Stepping up vocational training for Palestinian students

LWF and Lutheran church in Holy Land join together to strengthen inclusive technical training for women and men

(LWI) – The Lutheran World Federation (LWF) and The Evangelical Lutheran Church in Jordan and the Holy Land (ELCJHL) have stepped up their collaboration to strengthen vocational training opportunities for young Palestinian women and men. On 29 March, ELCJHL Bishop Sani Ibrahim Azar visited the newly renovated LWF training center in Ramallah, meeting with teachers and students to hear more about the way this work can contribute to the building up of Palestinian society.

The new vocational training center is housed in a former church-run school known as the School of Hope, which has moved to more suitable premises in the nearby suburb of Beitunia. The center, which still requires further renovation work, offers disability access and other facilities that were not available for special needs students at its previous location. Bishop Azar stressed that the conversion of the old school into “an innovative and inclusive vocational training center will be a significant boost to the program and its capacities to have a greater impact across Palestine.”

Bishop Azar and the visiting delegation from ELCJHL, LWF and partners meet students at LWF’s vocational training center

The ELCJHL’s director of education, Dr Charlie Haddad, is also enthusiastic about the opportunities that the center can offer to students looking for employment in the rapidly evolving sectors of computer programming and green energy development. “Vocational training is critical here in Palestine,” he says, “where parents traditionally want their children to become doctors, lawyers, academics or engineers, but the market is saturated for these people so it is very important to change this mindset.”

70 years of economic potential

A former director of the LWF vocational training program in the 1990s, Haddad has been working hard to integrate careers counseling into the church-run schools, located in Ramallah, Bethlehem, Beit Sahour, Beit Jala and Jerusalem. “There is a great need in this country for skilled laborers and technicians, so we encourage technically-minded students to consider the training of these market relevant qualifications,” he says.

LWF has been offering economic empowerment and vocational training for young Palestinians since 1949 and this work remains a cornerstone of its activities today. Two years ago, in March 2020, Bishop Azar and the LWF Representative in Jerusalem Sieglinde Weinbrenner signed a Memorandum of Understanding to begin converting the old school building into the upgraded facility for vocational training. “LWF has always cooperated closely with the church,” Haddad says, “but this increased cooperation is a vital step towards more targeted support for our students seeking to enter the labor market.”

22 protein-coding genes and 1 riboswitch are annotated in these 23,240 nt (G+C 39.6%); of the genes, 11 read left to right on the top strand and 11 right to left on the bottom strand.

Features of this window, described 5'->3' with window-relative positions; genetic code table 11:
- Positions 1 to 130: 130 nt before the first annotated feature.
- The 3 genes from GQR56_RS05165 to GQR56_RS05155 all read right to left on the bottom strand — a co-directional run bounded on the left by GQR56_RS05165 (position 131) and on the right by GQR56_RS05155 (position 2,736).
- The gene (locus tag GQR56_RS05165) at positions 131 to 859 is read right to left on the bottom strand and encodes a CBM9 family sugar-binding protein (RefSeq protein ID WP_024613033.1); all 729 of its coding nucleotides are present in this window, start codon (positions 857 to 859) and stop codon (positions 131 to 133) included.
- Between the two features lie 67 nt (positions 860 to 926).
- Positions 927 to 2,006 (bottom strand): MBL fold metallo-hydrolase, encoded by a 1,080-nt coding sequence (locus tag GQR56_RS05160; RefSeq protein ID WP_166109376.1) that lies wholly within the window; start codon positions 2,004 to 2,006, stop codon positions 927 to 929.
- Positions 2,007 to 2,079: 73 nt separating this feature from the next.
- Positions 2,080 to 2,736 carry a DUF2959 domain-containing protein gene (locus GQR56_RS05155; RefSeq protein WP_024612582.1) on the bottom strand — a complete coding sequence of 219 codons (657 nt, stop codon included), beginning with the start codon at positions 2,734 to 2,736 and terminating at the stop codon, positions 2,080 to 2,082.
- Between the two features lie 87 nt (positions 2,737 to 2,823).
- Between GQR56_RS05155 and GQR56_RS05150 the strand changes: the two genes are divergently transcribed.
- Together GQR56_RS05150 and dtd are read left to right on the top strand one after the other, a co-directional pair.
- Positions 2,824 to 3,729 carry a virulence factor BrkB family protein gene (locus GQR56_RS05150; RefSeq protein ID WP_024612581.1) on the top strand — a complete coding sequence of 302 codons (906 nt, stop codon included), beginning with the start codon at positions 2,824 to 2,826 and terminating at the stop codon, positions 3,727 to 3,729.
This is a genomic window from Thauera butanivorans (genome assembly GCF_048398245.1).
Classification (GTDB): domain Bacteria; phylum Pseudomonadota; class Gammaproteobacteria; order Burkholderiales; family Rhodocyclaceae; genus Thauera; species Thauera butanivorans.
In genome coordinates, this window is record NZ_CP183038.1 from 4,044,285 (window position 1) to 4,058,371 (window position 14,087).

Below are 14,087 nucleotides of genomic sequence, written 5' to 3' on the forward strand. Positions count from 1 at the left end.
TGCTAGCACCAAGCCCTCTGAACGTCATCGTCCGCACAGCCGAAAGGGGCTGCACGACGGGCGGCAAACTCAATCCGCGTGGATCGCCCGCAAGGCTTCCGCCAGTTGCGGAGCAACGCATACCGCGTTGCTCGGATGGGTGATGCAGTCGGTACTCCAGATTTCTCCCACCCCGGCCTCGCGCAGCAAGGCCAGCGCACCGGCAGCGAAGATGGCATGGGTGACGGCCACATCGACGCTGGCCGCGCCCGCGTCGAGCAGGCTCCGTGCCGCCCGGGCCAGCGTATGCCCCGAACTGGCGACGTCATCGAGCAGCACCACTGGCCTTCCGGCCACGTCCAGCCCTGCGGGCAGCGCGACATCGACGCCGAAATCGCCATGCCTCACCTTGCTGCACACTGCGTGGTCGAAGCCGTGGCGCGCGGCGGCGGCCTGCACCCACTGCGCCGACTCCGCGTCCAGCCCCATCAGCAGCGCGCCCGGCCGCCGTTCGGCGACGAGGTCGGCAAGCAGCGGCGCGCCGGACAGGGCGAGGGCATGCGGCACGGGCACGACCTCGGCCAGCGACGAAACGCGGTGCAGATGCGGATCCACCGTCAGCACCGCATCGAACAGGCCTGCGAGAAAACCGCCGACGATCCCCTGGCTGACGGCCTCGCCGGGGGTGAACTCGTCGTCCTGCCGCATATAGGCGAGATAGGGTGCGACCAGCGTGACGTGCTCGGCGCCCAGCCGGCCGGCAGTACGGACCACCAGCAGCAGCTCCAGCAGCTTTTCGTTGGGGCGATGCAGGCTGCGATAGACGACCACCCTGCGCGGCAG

We will continue to reinforce our gender-responsive approach over the coming years.

Sieglinde Weinbrenner, LWF Representative in Jerusalem

Over the last decade, Weinbrenner notes, there has been a major effort to include more female students in the training programs and to expand the number of professions accessible to women in the local economy. The goal is to support women’s economic independence within the family, as well as normalizing the participation of women in a wider range of jobs and activities. “We will continue to reinforce our gender-responsive approach over the coming years,” she adds.

  Abd Al Rahman Hadi

One of two women, enrolled on the auto-mechanics course at LWF’s vocational training center, shares impressions of the warm welcome they received on this traditionally male-dominated course.

Almost one thousand young students from across the West Bank, Gaza and East Jerusalem attend the vocational training courses annually, in subjects that include carpentry, auto-mechanics, computer programming or graphic design. The two campuses in Ramallah and Beit Hanina offer both short and longer-term courses, with over 90 percent of graduates finding employment within six months after finishing their training.

“There is still a lot of work to do and a lot of resources needed to complete the conversion of the School of Hope,” Weinbrenner concludes, “but the joy and the energy among all those involved will surely make this task easier!”

LWF/P. Hitch

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LWF Jerusalem has provided vocational training for young Palestinian women and men for over 70 years. Its training centers focus on reaching those with limited opportunities due to precarious economic and social backgrounds, as well as those facing added challenges because of disabilities.

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